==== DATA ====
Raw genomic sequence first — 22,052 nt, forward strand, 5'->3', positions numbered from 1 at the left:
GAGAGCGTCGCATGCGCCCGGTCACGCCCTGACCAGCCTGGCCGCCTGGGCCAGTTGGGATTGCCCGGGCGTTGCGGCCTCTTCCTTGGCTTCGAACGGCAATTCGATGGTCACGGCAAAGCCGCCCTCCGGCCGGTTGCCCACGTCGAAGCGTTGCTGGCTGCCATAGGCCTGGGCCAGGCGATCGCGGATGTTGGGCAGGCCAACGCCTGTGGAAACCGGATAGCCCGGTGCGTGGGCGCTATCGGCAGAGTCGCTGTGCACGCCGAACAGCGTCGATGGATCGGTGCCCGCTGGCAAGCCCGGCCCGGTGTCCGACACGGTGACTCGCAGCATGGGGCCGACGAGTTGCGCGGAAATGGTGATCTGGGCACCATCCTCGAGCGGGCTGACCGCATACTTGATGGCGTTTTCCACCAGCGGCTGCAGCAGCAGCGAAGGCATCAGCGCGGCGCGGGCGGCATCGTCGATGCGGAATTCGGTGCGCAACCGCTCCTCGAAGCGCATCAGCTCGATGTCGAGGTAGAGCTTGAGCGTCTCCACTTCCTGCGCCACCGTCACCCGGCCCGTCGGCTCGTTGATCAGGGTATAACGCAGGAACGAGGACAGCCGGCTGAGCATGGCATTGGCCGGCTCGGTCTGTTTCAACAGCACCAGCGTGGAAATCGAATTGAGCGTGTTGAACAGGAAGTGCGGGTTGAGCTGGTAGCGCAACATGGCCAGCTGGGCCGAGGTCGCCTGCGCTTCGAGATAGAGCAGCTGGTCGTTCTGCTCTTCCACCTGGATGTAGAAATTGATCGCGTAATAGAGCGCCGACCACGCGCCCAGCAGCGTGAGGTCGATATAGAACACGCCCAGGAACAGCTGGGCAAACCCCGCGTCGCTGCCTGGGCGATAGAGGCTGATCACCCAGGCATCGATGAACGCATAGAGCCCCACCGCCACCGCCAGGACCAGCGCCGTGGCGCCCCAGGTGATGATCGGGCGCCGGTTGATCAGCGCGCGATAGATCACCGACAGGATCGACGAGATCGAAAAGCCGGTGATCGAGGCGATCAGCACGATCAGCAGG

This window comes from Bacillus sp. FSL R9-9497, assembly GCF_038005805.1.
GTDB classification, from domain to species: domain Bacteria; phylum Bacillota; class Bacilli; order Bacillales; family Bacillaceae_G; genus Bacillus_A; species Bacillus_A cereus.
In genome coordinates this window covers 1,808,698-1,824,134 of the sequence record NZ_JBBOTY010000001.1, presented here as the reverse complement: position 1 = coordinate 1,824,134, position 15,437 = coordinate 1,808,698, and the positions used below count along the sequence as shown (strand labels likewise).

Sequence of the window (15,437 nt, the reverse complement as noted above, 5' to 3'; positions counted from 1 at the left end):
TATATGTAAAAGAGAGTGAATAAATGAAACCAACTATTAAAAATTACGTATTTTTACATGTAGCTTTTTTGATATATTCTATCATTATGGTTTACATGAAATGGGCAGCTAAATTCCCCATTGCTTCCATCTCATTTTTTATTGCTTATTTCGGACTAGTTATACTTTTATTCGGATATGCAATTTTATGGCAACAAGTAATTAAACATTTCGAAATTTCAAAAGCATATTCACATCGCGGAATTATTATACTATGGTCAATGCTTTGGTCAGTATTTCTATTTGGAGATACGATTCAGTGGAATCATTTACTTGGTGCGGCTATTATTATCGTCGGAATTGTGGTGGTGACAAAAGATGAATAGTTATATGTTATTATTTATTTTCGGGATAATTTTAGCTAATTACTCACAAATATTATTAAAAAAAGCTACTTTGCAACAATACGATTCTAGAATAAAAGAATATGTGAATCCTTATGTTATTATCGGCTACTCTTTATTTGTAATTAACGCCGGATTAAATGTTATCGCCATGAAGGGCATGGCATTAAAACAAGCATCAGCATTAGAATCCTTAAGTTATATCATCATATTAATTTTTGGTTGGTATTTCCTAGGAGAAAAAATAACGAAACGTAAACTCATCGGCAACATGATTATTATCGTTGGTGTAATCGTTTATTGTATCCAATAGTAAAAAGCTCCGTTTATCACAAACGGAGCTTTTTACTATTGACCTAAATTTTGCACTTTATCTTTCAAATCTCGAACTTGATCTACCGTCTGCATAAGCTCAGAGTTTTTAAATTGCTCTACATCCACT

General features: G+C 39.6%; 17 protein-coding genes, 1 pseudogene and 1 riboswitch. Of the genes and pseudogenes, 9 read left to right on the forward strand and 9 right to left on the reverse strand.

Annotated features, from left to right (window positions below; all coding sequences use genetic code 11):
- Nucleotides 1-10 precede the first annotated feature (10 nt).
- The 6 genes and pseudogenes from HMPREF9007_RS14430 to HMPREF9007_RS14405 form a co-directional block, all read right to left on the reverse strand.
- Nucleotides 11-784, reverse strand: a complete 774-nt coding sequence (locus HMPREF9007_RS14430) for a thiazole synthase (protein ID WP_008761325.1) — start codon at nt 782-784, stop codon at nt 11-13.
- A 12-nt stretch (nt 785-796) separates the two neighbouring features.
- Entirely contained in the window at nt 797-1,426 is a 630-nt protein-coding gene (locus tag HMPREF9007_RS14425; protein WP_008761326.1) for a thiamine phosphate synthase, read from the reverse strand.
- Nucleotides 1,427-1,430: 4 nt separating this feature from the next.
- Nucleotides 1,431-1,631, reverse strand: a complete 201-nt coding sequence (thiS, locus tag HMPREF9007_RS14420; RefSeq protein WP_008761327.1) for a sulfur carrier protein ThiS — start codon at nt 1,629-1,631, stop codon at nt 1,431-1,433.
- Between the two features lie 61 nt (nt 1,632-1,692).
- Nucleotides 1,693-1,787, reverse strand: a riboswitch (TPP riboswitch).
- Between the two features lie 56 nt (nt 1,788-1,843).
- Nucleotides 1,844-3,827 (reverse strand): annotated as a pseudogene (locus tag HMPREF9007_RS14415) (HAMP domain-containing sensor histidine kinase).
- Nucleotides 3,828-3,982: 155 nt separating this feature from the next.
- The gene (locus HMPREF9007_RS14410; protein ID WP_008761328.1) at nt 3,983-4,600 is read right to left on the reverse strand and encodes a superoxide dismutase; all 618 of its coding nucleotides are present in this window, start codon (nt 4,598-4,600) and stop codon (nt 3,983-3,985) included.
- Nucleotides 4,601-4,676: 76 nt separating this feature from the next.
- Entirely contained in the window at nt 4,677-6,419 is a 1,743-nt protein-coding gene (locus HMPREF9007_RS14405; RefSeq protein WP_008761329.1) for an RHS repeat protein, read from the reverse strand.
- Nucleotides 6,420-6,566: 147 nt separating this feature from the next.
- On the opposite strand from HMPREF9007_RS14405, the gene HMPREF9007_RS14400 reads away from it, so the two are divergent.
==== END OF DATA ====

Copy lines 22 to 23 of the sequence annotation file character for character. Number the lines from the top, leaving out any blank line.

- The gene (locus HMPREF9007_RS14410; protein ID WP_008761328.1) at nt 3,983-4,600 is read right to left on the reverse strand and encodes a superoxide dismutase; all 618 of its coding nucleotides are present in this window, start codon (nt 4,598-4,600) and stop codon (nt 3,983-3,985) included.
- Nucleotides 4,601-4,676: 76 nt separating this feature from the next.